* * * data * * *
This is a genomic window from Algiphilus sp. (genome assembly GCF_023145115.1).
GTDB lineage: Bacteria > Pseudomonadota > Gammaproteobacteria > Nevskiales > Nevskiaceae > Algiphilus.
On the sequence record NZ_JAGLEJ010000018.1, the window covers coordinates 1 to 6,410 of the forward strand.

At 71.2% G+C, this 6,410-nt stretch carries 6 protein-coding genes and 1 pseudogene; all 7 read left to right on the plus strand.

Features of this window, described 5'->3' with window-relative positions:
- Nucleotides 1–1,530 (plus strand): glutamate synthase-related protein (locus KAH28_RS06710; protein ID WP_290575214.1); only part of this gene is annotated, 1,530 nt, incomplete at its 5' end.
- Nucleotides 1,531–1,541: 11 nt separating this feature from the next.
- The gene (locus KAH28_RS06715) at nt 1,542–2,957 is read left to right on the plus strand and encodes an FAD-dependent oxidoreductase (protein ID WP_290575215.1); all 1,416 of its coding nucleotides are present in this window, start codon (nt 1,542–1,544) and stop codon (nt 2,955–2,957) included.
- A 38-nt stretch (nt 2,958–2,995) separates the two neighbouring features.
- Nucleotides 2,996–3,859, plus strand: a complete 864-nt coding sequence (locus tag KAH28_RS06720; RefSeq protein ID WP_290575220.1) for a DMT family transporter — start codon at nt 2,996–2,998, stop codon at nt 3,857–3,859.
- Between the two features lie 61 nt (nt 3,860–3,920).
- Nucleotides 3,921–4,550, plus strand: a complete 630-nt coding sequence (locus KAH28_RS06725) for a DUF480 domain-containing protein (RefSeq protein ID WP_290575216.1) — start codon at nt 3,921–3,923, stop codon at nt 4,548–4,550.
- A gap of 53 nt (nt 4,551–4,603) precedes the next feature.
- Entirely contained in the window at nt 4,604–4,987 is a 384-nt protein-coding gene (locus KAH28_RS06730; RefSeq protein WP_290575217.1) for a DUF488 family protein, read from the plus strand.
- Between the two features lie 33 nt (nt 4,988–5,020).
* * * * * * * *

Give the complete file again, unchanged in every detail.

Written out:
This is a genomic window from Algiphilus sp. (genome assembly GCF_023145115.1).
GTDB lineage: Bacteria > Pseudomonadota > Gammaproteobacteria > Nevskiales > Nevskiaceae > Algiphilus.
On the sequence record NZ_JAGLEJ010000018.1, the window covers coordinates 1 to 6,410 of the forward strand.

At 71.2% G+C, this 6,410-nt stretch carries 6 protein-coding genes and 1 pseudogene; all 7 read left to right on the plus strand.

Features of this window, described 5'->3' with window-relative positions:
- Nucleotides 1–1,530 (plus strand): glutamate synthase-related protein (locus KAH28_RS06710; protein ID WP_290575214.1); only part of this gene is annotated, 1,530 nt, incomplete at its 5' end.
- Nucleotides 1,531–1,541: 11 nt separating this feature from the next.
- The gene (locus KAH28_RS06715) at nt 1,542–2,957 is read left to right on the plus strand and encodes an FAD-dependent oxidoreductase (protein ID WP_290575215.1); all 1,416 of its coding nucleotides are present in this window, start codon (nt 1,542–1,544) and stop codon (nt 2,955–2,957) included.
- A 38-nt stretch (nt 2,958–2,995) separates the two neighbouring features.
- Nucleotides 2,996–3,859, plus strand: a complete 864-nt coding sequence (locus tag KAH28_RS06720; RefSeq protein ID WP_290575220.1) for a DMT family transporter — start codon at nt 2,996–2,998, stop codon at nt 3,857–3,859.
- Between the two features lie 61 nt (nt 3,860–3,920).
- Nucleotides 3,921–4,550, plus strand: a complete 630-nt coding sequence (locus KAH28_RS06725) for a DUF480 domain-containing protein (RefSeq protein ID WP_290575216.1) — start codon at nt 3,921–3,923, stop codon at nt 4,548–4,550.
- A gap of 53 nt (nt 4,551–4,603) precedes the next feature.
- Entirely contained in the window at nt 4,604–4,987 is a 384-nt protein-coding gene (locus KAH28_RS06730; RefSeq protein WP_290575217.1) for a DUF488 family protein, read from the plus strand.
- Between the two features lie 33 nt (nt 4,988–5,020).